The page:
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Montevideo, December 11th 2016 - 13:48 UTC

Rousseff sends the Army to safeguard airports and hotels hosting national teams

Thursday, May 29th 2014 - 22:06 UTC
Full article 34 comments
The decision follows the hounding of the Brazilian national team bus by striking teachers The decision follows the hounding of the Brazilian national team bus by striking teachers
The army has already been deployed in Rio's favelas and in other cities such as Brasilia and Salvador de Bahía The army has already been deployed in Rio's favelas and in other cities such as Brasilia and Salvador de Bahía
Officials also announced that they had confiscated food 'not fit for consumption' in hotels which will host the English and Italian teams  (Procon photo) Officials also announced that they had confiscated food 'not fit for consumption' in hotels which will host the English and Italian teams (Procon photo)

Brazilian president Dilma Rousseff ordered the Army, which already occupies several of the favelas (shanty towns) in Rio do Janeiro to move in and take responsibility for airports and hotels that will be hosting the 32 national teams competing for the World Cup.

 The Thursday decision to call in the military was adopted after President Rousseff was informed that last Monday a group of protestors surrounded the bus transporting the Brazilian national team at the hotel next to the Tom Jobim international airport in Rio.

Defense ministry sources admitted 'errors' were committed during the security operation surrounding the bus of the national team, when at least a dozen striking teachers managed to put protest stickers on the bus. Teachers in Rio have been on strike for a month demanding better pay and working conditions.

On Wednesday the Brazilian army made a presentation of manpower and weapons it will be using in the northern city of Salvador de Bahía, one of the Cup's twelve host cities and where local police forces have been on a round of strike actions. The special Army forces displayed their muscle and simulated rioting situations.

Meanwhile another group from the Army made similar deployments and operational drills in the capital Brasilia, where on Tuesday protesting indigenous peoples, with bows and arrows, and other groups clashed with anti riot teams. At least two police officers suffered arrow injuries and some of the protestors managed to climb to the roof of Congress.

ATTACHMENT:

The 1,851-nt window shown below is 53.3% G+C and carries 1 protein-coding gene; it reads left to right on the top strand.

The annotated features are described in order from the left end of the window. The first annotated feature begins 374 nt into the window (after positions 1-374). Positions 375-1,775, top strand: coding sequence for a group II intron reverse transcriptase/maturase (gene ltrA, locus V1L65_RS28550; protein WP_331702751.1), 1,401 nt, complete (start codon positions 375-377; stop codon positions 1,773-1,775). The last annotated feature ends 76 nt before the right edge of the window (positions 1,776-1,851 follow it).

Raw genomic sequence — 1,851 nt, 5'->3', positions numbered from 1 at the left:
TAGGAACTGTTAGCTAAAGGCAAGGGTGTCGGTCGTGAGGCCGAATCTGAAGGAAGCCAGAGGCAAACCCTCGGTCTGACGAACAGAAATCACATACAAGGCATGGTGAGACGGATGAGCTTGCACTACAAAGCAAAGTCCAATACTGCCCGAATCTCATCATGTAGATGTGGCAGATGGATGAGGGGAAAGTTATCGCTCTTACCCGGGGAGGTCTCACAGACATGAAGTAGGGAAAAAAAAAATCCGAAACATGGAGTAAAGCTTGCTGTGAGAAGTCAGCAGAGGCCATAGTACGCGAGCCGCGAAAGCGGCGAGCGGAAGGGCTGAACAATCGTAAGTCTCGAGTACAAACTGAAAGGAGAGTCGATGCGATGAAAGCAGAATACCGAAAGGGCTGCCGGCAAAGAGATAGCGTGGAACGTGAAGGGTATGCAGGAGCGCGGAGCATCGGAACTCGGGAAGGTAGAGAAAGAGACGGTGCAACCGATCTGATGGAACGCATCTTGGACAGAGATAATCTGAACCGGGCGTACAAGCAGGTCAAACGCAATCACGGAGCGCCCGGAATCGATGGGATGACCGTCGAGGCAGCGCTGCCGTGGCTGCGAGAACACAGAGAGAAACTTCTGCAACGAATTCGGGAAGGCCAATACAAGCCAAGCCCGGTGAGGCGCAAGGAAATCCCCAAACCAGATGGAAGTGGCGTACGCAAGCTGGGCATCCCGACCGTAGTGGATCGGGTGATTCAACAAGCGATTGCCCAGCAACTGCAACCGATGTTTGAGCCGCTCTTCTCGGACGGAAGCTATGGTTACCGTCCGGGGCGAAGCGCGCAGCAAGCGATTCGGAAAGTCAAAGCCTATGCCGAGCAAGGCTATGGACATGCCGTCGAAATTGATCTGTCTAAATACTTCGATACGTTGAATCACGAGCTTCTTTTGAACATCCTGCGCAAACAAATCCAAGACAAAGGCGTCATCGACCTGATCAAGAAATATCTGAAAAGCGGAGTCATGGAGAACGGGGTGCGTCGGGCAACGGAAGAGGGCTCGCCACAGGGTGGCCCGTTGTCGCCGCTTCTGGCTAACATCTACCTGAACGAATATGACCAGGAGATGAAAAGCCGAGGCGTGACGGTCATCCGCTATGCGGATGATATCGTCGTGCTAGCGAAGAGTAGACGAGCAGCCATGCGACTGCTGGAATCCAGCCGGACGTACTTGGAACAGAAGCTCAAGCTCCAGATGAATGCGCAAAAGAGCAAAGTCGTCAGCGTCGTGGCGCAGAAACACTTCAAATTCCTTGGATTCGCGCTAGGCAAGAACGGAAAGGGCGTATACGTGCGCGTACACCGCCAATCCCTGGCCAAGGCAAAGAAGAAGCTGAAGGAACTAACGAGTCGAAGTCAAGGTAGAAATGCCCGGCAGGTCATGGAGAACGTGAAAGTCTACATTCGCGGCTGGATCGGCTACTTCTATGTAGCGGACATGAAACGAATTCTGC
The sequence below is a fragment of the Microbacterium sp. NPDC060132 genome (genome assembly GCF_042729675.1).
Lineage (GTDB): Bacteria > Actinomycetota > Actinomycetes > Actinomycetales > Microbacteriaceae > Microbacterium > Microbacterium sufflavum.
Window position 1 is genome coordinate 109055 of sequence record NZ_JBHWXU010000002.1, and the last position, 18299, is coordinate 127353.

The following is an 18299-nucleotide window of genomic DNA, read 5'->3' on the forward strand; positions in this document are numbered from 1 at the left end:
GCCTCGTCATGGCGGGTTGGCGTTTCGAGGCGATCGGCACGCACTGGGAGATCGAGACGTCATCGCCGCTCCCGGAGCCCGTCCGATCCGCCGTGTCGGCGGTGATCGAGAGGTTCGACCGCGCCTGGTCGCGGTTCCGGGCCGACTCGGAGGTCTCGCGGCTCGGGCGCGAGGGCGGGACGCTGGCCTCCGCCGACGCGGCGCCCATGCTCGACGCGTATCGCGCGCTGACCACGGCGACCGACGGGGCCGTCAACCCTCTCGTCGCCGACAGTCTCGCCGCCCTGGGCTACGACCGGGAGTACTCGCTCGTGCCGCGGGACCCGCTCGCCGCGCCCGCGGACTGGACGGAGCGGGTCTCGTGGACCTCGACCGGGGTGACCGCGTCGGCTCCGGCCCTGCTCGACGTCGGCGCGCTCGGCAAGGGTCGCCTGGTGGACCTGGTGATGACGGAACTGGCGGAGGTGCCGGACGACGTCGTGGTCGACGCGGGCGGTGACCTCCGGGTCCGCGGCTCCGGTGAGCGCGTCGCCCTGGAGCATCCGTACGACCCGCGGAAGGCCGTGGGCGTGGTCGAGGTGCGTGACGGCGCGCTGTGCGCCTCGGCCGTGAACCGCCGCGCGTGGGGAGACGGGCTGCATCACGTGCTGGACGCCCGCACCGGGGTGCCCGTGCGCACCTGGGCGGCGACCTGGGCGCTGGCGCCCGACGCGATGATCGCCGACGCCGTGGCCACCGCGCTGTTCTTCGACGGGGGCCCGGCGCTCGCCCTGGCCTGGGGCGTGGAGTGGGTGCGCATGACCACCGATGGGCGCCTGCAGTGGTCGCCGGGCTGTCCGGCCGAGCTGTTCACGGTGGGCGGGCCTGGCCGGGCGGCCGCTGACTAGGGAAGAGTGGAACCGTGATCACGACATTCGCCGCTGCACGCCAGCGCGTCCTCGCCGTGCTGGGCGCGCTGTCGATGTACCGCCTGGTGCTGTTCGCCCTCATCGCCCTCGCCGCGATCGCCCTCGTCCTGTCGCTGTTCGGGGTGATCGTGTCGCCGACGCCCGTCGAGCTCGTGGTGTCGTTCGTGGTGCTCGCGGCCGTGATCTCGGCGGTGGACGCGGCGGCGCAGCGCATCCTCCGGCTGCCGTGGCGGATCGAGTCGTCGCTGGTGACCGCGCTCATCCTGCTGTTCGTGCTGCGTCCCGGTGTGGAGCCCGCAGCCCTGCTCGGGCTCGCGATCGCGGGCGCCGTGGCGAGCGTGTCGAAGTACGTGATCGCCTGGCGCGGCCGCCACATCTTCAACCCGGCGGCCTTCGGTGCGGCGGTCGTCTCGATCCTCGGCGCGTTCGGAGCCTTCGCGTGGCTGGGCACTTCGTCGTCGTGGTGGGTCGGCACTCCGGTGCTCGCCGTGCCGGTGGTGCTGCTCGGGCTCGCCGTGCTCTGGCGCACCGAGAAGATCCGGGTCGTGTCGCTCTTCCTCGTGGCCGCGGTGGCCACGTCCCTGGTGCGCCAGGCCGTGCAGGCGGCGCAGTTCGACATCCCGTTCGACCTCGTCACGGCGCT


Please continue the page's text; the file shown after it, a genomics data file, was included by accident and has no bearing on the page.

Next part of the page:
In rather ironical comments, Rio do Janeiro's O'Globo asked if the deployment of the army “was to be the contribution from the President to ensure security in the different states of the union?”.

Meantime further to the south on Wednesday evening and night, several thousand demonstrators marched peacefully in Sao Paulo to demand more low income housing for residents they say were displaced to make way for a World Cup stadium.

The protest was led by the Homeless Workers Movement on behalf of an encampment of more than 4,000 families living in tents just a few miles from Sao Paulo's 1 billion Reais (448 million dollars) Arena Corinthians, still not fully completed.

Protesters urged municipal lawmakers to include the occupied area in a proposal to build more public housing and said they expected a swift answer from authorities.

“They promise the whole project will be voted on before the World Cup,” said organizer Jussara Basso.

Unlike a similar protest from the same group last week that shut down stores and snarled traffic in Sao Paulo, Wednesday’s protest was far from the city's main business district.

Some 600,000 foreign soccer fans are expected to travel to 12 host cities in Brazil for the month-long World Cup starting on June 12. Protests and strikes have become an almost daily occurrence in Brazil just over two weeks from the opening match.

Brazilian authorities this week also revealed that they had confiscated food “not fit for consumption” from two hotels that will host the English and Italian national teams during the upcoming World Cup competition in Brazil.

According to Procon, the Brazilian consumer protection agency, inspectors found food past its consumption date at the Portobello Hotel in the city of Mangaratiba, a suburb just west of Rio de Janeiro. The Italian national team is expected to stay at the Portobello.

In a surprise inspection Monday, Procon said, inspectors found 25 kilograms of expired pasta, shrimp, salmon and margarine. At Portobello, inspectors also seized 24 kilograms of steak, sauces, beef heart, cheese, sugar and fish without expiration labels.

Fabio Domingos, head of Procon in Rio de Janeiro state, told Agencia Brasil, the state-run news agency, that he's very concerned about the number of establishments that have violated sanitation rules.

Last week, in another surprise inspection, Procon inspectors found food past consumption quality at the Royal Tulip Hotel in the São Conrado neighborhood of Rio de Janeiro.

The hotel is expected to host the English national team during the World Cup. Inspectors there found 2.36 kilograms of expired lard, Parma ham and salmon.

Top Comments

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  • ilsen

    Watching with interest.

    May 29th, 2014 - 10:40 pm 0
  • Anglotino

    Is there every an article anywhere on Brazil that doesn't include the words “strike” and “protesters”?

    May 29th, 2014 - 11:02 pm 0
  • BOTINHO

    So much for the Hotel Buffet choices.

    Very glad to see that the understaffed but vigilant PROCON is actively performing unscheduled inspections for Food and Health safety. The Royal Tulip chain I know well, which surprises me.

    This benefits all the restaurant patrons and hotel guests, not only the visiting UK and Italian teams.

    We want both teams in top form for the World Cup without any excuses when they ( enfrentarem o desafio ) or face the challenge !

    May 30th, 2014 - 12:15 am 0
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